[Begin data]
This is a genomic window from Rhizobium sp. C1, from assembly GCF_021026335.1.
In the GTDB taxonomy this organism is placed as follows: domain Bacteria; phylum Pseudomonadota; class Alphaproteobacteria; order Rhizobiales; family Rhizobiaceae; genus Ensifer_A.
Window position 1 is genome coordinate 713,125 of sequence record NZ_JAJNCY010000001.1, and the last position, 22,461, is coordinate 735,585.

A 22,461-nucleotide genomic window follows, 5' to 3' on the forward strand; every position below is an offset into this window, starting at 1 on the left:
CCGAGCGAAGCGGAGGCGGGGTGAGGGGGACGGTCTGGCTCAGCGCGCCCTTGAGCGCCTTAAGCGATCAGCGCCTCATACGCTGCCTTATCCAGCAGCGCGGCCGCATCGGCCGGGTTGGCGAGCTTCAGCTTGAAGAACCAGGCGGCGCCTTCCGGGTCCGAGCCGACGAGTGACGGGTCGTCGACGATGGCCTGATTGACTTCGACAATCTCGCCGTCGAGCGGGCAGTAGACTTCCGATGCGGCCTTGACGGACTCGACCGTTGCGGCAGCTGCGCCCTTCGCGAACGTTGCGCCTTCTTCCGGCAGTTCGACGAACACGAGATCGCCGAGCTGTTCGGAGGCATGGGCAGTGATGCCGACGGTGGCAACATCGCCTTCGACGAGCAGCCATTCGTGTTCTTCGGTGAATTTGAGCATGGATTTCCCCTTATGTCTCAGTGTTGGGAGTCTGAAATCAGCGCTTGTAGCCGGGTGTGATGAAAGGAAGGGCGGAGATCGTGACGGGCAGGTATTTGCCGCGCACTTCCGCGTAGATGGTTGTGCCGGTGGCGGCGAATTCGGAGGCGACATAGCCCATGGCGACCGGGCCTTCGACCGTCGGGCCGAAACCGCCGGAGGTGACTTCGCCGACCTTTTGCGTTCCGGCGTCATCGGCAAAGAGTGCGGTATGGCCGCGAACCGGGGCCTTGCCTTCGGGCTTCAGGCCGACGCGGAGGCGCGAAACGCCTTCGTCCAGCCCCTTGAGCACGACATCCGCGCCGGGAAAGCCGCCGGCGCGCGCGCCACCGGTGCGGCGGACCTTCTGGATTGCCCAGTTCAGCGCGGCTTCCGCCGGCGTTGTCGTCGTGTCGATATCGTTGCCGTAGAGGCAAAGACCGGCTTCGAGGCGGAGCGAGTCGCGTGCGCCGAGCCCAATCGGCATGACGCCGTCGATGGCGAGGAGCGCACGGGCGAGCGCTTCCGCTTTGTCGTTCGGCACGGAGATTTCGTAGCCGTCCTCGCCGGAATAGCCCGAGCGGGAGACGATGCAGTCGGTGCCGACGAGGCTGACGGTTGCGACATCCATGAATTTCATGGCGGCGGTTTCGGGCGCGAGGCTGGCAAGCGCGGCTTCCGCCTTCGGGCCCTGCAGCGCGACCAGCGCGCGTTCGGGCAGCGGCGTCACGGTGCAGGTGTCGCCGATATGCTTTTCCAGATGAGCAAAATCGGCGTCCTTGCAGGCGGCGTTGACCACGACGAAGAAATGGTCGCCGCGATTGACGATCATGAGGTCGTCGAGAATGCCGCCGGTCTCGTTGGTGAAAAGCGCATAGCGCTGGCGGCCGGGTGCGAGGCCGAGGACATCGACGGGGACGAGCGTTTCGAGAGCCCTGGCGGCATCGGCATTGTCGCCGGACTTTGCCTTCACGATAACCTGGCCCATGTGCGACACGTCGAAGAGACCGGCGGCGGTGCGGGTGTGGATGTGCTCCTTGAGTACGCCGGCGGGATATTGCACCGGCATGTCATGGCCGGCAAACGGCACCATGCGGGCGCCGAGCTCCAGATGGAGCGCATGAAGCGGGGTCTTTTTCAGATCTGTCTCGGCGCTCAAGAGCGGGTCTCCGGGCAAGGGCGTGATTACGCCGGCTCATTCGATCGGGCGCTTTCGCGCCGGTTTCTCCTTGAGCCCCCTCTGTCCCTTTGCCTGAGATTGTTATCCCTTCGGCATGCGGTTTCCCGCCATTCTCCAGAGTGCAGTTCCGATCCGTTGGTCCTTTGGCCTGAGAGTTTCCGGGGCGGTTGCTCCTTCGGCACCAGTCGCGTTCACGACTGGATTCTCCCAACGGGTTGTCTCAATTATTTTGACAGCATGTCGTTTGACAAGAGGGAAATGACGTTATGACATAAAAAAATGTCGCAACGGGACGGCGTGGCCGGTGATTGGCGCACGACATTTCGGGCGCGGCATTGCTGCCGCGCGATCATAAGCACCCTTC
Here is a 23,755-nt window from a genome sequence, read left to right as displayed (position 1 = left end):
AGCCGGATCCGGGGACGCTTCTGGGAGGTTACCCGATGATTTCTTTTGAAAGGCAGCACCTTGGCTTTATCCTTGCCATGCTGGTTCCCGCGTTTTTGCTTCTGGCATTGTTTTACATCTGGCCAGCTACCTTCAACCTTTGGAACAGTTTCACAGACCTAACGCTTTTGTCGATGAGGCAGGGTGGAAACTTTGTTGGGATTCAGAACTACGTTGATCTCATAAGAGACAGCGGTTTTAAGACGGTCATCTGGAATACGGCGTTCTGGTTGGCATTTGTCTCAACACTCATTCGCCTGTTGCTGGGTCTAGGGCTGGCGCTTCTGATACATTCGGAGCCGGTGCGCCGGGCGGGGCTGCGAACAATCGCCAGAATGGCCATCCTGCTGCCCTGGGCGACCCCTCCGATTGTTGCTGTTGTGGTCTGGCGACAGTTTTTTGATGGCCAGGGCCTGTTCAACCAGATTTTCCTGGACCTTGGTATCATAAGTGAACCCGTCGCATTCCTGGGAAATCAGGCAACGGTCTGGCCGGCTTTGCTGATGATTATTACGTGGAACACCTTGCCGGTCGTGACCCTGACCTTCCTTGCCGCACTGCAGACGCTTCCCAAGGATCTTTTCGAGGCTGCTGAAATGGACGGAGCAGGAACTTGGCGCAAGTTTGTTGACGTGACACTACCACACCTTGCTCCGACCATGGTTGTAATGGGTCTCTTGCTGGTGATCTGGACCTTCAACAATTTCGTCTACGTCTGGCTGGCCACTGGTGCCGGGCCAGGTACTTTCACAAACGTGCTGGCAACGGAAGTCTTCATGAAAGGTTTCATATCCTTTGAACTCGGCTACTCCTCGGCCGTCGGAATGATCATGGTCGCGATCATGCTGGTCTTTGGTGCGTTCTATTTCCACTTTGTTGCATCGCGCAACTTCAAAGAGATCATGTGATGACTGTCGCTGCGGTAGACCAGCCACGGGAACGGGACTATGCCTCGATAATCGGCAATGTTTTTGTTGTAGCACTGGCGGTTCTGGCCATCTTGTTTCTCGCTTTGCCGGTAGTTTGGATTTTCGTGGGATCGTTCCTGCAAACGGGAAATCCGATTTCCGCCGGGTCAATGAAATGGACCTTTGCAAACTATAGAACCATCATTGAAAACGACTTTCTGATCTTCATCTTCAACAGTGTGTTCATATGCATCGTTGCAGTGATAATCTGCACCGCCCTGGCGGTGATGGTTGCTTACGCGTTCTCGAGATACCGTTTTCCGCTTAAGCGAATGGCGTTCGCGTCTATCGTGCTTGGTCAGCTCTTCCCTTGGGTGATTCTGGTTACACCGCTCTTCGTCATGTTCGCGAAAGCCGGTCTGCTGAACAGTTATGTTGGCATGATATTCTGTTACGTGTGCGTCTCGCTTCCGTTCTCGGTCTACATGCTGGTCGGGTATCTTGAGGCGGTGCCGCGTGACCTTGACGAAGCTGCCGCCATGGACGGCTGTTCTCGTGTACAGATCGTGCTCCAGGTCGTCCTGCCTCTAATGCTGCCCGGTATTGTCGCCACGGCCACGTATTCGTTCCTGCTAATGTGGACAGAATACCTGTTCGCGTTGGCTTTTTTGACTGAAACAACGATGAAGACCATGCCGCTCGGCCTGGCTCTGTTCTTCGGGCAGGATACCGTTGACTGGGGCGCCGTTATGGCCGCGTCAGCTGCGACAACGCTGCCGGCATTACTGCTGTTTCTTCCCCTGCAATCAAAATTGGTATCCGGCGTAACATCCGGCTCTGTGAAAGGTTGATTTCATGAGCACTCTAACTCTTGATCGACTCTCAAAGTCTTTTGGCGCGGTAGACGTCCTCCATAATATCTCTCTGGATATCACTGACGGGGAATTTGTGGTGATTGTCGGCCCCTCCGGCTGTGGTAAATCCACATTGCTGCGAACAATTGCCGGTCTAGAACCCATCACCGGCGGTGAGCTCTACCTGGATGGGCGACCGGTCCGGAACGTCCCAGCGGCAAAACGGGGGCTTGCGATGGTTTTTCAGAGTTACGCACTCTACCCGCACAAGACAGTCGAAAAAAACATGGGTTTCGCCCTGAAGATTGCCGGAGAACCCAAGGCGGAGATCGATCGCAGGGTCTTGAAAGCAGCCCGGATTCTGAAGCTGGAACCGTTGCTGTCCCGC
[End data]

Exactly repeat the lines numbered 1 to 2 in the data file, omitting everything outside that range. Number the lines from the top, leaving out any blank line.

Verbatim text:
This is a genomic window from Rhizobium sp. C1, from assembly GCF_021026335.1.
In the GTDB taxonomy this organism is placed as follows: domain Bacteria; phylum Pseudomonadota; class Alphaproteobacteria; order Rhizobiales; family Rhizobiaceae; genus Ensifer_A.